The Only Mortgage Modification That Will Work Is Found In Chapter 13

30 Oct The Only Mortgage Modification That Will Work Is Found In Chapter 13

The plans to help homeowners who are facing the loss of their homes are doomed for failure. They are expensive, impractical and will only help a portion of those who need help. Carmen Dellutri’s recent article on these pages shows why mortgage modifications are still not working. There is one idea, however, that will work. It is simple, cheap, and needs no new structure to make it work. If you listened to the vice-presidential debate you heard Joe Biden mention it – allow people to modify their mortgages in Chapter 13 bankruptcy.

The idea is not crazy. In fact, it already happens…for family farmers in Chapter 12. In Chapter 12, a family farmer can modify the mortgage on their farm by lowering the principal to what the farm is worth, lowering the interest rate and changing the overall term of the loan. Farmers have been modifying their mortgages and farm loans in this manner for years, and it has been working smoothly.

Allowing people to modify their home mortgages in Chapter 13 would be to everyone’s benefit, even the mortgage company. Let’s look at an example:

Your neighbor owns a home that is worth $100,000 in today’s market. They refinanced a few years ago, when the home was “appraised” at $150,000, and the mortgage balance is currently $150,000. Your neighbors can no longer afford their mortgage payments. The mortgage company is getting nothing, and begins the foreclosure process.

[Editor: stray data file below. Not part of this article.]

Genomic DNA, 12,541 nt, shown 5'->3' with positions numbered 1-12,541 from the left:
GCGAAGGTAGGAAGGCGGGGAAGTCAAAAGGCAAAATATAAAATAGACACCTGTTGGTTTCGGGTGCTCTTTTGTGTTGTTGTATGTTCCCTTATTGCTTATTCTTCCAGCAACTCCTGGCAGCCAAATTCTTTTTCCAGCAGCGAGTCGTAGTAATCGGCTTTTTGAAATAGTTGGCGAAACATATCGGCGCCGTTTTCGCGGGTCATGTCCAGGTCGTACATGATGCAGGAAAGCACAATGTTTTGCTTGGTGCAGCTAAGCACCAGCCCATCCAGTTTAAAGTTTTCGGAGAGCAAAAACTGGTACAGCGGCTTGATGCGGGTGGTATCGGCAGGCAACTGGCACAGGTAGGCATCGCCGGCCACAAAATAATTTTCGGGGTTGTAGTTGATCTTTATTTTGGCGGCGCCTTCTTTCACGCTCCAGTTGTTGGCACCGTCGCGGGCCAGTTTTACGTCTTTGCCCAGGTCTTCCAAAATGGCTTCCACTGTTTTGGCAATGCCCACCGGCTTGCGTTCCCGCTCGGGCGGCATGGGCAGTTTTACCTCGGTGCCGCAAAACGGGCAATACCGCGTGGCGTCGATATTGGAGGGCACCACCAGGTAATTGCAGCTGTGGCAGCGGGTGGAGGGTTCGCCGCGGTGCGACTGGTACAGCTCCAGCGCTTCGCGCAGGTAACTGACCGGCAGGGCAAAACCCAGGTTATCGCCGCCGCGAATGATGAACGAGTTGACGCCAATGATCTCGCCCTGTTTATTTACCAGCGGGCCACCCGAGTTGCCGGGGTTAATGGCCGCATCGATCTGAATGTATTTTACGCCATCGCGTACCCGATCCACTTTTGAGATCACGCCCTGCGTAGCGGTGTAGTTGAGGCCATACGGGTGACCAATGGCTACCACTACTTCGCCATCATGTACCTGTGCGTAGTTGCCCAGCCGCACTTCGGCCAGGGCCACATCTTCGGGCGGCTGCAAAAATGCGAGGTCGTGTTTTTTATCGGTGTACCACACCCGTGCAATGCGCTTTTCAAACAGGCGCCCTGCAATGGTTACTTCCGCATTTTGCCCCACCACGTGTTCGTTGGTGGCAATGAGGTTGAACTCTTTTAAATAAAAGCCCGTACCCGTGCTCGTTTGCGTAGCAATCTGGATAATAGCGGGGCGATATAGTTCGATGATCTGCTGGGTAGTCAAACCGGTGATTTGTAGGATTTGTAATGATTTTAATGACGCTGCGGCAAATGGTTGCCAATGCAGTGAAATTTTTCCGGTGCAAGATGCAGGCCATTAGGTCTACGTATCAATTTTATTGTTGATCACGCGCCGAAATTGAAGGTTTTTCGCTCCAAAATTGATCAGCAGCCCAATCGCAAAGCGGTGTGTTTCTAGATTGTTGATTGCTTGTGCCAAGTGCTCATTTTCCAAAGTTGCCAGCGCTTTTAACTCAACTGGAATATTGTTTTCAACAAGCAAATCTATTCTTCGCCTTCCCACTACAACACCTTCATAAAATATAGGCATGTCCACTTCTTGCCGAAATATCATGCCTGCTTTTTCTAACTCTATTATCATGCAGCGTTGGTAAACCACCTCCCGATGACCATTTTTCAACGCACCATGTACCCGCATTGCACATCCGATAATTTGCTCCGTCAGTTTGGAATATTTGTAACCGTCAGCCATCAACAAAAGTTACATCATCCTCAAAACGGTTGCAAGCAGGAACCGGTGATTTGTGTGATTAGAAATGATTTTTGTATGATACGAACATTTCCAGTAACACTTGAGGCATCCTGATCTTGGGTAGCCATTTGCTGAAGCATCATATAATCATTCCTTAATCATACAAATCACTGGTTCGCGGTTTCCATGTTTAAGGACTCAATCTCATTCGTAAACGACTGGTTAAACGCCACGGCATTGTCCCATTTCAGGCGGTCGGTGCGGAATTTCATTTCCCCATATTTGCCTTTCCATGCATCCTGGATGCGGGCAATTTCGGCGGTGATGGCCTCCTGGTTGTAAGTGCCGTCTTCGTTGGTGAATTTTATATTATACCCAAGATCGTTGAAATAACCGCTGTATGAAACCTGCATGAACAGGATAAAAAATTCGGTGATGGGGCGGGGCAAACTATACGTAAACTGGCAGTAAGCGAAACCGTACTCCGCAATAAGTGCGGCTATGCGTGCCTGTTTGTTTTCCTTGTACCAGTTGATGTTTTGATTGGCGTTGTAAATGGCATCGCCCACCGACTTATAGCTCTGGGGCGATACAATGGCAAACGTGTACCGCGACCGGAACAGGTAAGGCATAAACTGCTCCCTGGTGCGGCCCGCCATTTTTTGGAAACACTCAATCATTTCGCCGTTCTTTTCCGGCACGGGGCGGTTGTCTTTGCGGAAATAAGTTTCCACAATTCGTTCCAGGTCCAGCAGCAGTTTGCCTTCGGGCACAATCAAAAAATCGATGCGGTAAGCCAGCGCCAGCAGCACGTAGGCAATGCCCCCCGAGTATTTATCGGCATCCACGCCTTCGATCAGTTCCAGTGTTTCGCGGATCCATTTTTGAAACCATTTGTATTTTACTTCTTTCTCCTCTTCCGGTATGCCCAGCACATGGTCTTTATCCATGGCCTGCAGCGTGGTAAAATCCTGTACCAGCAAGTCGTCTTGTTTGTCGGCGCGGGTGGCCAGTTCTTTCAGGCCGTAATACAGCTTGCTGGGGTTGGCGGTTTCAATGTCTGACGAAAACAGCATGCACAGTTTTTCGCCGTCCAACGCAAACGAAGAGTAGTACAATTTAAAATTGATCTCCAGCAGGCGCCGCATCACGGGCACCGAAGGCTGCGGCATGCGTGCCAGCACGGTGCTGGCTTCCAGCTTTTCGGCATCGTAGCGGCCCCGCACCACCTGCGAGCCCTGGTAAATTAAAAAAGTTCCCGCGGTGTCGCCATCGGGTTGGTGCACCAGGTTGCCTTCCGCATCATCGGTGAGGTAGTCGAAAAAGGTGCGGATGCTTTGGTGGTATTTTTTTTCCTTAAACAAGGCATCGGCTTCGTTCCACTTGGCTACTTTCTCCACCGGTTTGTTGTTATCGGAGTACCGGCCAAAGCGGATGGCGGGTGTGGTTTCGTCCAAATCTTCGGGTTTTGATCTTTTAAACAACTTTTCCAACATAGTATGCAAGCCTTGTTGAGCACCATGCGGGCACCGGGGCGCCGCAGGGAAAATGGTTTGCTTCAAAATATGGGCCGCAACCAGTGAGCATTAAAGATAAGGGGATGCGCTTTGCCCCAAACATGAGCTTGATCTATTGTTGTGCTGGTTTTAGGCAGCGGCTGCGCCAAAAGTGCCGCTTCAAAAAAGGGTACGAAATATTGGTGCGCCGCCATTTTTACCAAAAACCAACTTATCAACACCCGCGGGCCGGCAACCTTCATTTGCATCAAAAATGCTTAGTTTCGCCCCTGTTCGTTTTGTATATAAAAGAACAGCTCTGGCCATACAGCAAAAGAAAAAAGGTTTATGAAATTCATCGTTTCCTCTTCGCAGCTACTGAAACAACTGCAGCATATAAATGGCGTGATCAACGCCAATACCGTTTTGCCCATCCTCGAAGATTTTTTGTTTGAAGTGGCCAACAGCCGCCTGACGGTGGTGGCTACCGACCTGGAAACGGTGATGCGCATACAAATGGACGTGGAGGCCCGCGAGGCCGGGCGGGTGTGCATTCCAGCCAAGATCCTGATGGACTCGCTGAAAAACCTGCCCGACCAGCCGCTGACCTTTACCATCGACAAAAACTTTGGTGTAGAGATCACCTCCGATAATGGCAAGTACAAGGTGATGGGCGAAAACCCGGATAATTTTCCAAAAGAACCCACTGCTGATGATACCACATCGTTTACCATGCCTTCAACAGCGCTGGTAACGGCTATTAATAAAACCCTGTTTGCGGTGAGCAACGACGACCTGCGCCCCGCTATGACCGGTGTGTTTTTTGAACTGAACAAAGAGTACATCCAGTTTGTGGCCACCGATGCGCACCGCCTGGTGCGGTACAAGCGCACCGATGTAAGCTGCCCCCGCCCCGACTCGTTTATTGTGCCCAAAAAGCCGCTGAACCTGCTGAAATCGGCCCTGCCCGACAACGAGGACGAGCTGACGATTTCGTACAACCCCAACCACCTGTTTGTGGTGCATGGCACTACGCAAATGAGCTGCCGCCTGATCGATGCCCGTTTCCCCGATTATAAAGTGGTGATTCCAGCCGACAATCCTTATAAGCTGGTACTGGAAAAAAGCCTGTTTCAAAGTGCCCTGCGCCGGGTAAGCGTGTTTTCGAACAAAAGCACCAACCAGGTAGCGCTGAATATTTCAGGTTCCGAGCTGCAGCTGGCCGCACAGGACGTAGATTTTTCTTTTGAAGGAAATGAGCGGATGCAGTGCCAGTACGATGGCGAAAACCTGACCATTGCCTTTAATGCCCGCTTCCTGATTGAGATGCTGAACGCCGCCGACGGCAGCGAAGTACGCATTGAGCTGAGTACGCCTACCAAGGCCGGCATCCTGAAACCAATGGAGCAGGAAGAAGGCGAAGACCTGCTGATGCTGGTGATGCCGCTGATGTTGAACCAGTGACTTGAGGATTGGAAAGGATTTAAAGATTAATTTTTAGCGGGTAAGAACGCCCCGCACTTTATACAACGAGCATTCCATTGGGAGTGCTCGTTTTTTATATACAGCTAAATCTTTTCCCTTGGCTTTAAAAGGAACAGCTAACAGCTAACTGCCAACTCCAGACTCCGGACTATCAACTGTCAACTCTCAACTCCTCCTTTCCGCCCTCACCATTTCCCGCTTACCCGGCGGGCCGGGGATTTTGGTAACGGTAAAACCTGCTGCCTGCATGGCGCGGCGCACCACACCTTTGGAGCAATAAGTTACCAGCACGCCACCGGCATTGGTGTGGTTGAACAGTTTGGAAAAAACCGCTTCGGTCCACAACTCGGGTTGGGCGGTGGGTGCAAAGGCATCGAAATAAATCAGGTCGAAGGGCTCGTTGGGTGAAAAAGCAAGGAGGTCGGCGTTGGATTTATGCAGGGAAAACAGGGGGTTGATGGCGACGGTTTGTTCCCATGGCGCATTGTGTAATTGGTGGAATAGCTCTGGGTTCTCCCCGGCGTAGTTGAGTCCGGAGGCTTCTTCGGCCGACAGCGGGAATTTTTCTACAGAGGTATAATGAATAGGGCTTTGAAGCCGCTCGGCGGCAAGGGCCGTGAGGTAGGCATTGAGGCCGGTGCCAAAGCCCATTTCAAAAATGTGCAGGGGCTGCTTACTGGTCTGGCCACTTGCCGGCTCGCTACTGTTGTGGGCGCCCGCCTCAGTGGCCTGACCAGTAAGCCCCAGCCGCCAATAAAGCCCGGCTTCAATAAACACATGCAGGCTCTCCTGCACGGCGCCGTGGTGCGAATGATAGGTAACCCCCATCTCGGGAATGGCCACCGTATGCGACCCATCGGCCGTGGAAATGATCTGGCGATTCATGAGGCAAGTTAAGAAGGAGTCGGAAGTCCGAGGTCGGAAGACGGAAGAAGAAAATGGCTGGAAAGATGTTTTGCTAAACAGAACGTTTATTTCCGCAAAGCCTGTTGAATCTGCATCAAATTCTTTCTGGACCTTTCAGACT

The foreclosure will cost the mortgage company quite a bit, and in many parts of the country it will take many months. Even after the foreclosure is completed, it could take more time and money to get your neighbors out of the home. By the time they finally get them out, the value of the home (which was $100,000) could be greatly reduced, perhaps $70,000.

So the mortgage company spends over $10,000 and gets the home back with another $30,000 loss in value. They end up with a net of $70,000 (if they are lucky). They are taking a total loss of $80,000, your neighbors are out of their home, and your property has lost value. Everybody loses.

On the other hand, if your neighbors could modify their mortgage in a Chapter 13, they could lower the principal to $100,000, lower the interest to 6%, and lower their monthly mortgage payments to an amount they can afford. They keep their home, the mortgage company gets quite a bit more than they would have through foreclosure, and your home value doesn’t lose its value.

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Peter Orville is a bankruptcy lawyer in Binghamton, located in the Southern Tier of New York. He is a member and New York co-chair of the National Association of Consumer Bankruptcy Attorneys.
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